Window, Brick, Wall, Field
There are various ways of creating space in a painting such as linear perspective, diminishing size, and occlusion. In the Renaissance tradition, these systems were used to turn the surface of the painting into a ‘window’ or transparent plane through which viewers could perceive the illusion of depth; a space that receded from this plane to a distant horizon which implied a boundless pictorial realm.
Painters that we today consider modernist, took this space apart and turned it inside out, slowly compressing the illusion of a space ‘behind’ the window of the picture plane until it was co-extensive with the literal surface of the painting. The most extreme examples of this tendency are monochromes – paintings that have either done away with most of the markers of illusionistic space or reduced them to such subtle nuances and variation that they are barely visible.
Monochrome paintings tend to be “non-objective” (i.e. not deriving from a preexisting source in the objective world) and so they occupy actual space, like sculpture, rather than presenting a pictorial illusion of space. However, there are differences in the way different monochrome paintings engage actual space. The sixties and seventies produced many painters for whom this was an issue, and I have found it useful to compare four that have had a particular impact on my thinking about painting.
In my previous post I wrote about Robert Ryman’s white paintings, which he refers to as ‘realist’, in the sense that they are real objects and not illusionistic pictures of a ‘real’ subject or using naturalistic techniques. Instead, he uses a combination of material elements: paint simply as a material, the support and its specific relationship to the wall, the context of actual light falling on the surface. The experience of these elements together is the content of his work. They sit on the wall with the subtle obstinance of a brick.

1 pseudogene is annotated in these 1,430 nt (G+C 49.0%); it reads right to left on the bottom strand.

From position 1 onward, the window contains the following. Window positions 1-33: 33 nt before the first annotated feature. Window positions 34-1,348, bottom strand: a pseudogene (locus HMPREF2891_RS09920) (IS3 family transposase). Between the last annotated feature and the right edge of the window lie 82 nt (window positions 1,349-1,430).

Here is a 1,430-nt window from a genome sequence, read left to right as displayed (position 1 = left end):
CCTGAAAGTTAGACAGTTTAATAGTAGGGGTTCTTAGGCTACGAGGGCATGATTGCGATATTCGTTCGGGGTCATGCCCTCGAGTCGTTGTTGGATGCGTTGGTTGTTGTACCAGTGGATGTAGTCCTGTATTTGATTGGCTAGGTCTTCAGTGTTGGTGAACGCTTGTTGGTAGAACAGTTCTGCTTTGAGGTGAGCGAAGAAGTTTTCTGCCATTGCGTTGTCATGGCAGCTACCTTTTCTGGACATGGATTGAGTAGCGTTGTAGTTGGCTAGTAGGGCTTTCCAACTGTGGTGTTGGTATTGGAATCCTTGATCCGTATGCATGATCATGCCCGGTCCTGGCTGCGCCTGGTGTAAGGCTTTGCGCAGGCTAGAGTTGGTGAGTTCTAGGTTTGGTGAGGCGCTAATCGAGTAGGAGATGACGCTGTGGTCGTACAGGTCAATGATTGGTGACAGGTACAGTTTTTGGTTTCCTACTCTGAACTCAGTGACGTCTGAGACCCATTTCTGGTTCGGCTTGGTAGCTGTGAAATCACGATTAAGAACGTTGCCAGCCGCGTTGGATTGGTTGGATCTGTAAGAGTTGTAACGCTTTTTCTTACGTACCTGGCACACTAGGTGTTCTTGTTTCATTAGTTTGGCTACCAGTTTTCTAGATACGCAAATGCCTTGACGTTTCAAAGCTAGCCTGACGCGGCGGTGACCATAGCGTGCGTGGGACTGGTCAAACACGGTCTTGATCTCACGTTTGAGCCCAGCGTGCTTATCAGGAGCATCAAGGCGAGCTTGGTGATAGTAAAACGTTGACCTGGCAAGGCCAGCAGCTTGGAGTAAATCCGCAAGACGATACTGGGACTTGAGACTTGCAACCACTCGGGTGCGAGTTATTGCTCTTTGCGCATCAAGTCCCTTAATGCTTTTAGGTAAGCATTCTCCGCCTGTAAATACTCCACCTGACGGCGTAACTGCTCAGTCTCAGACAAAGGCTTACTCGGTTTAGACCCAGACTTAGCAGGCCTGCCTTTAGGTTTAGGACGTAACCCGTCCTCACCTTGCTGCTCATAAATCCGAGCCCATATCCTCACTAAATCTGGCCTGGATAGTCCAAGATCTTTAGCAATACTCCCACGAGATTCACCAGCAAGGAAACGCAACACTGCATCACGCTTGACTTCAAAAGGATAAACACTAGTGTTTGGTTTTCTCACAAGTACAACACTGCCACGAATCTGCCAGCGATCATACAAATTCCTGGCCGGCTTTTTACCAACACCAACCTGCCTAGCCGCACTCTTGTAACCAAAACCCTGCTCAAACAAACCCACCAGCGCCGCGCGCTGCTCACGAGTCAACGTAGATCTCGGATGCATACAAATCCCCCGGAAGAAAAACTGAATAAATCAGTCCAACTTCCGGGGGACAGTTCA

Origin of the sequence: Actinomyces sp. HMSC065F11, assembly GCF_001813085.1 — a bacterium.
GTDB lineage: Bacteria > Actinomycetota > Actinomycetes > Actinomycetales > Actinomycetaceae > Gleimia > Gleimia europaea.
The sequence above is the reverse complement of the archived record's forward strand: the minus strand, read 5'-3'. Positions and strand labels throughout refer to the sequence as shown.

Frank Stella’s early paintings used monochrome palettes (e.g. the “black” or “aluminum” paintings) and industrial paint to reinforce the literal qualities of the painting surface. This reductive strategy was summed up with his pithy statement, “what you see is what you see”, a deflation of the expressionist rhetoric of the earlier generation of New York School painting. The stripes in these early pieces were a reiteration of the framing edge of the painting, emphasizing their lack of pictorial depth. As the edges of the paintings became more convoluted (the so-called shaped canvases) and the stretcher frames deeper (sometimes 4 – 6 inches) they became more like objects or impassive adjuncts to the wall.
Ad Reinhardt was a contemporary of Mark Rothko, Barnett Newman and was at first seen to be allied with the colour field wing of post-war American abstraction. However, his view of art was deeply ascetic, and he claimed that his black monochromes were “simply the last paintings that could be painted”. His vision was that of a monk seeking perfection through endless repetition of form. It was also aligned in many ways with the “end of painting” strain of modernism that I referred to in an earlier post.
Brice Marden’s monochromes seem to align more closely to the objective world. The colours, the proportions, the waxy skins of the paintings all have correlates in concrete reality. So, even though they also have the object quality of other monochromes, they also reveal more traditional, symbolic layers of meaning.
All four of these painters have been very important to my work and my thinking over the years, even though they are in many ways conceptually incompatible with each other. They highlight for me the fundamental differences that accrue in the meaning of a work through different conceptions of how it functions spatially, even when they have superficially similar visual qualities. The reduction in these works represent both a minimum threshold of what might be construed as a painting, and an opening onto an expansive field of possibilities.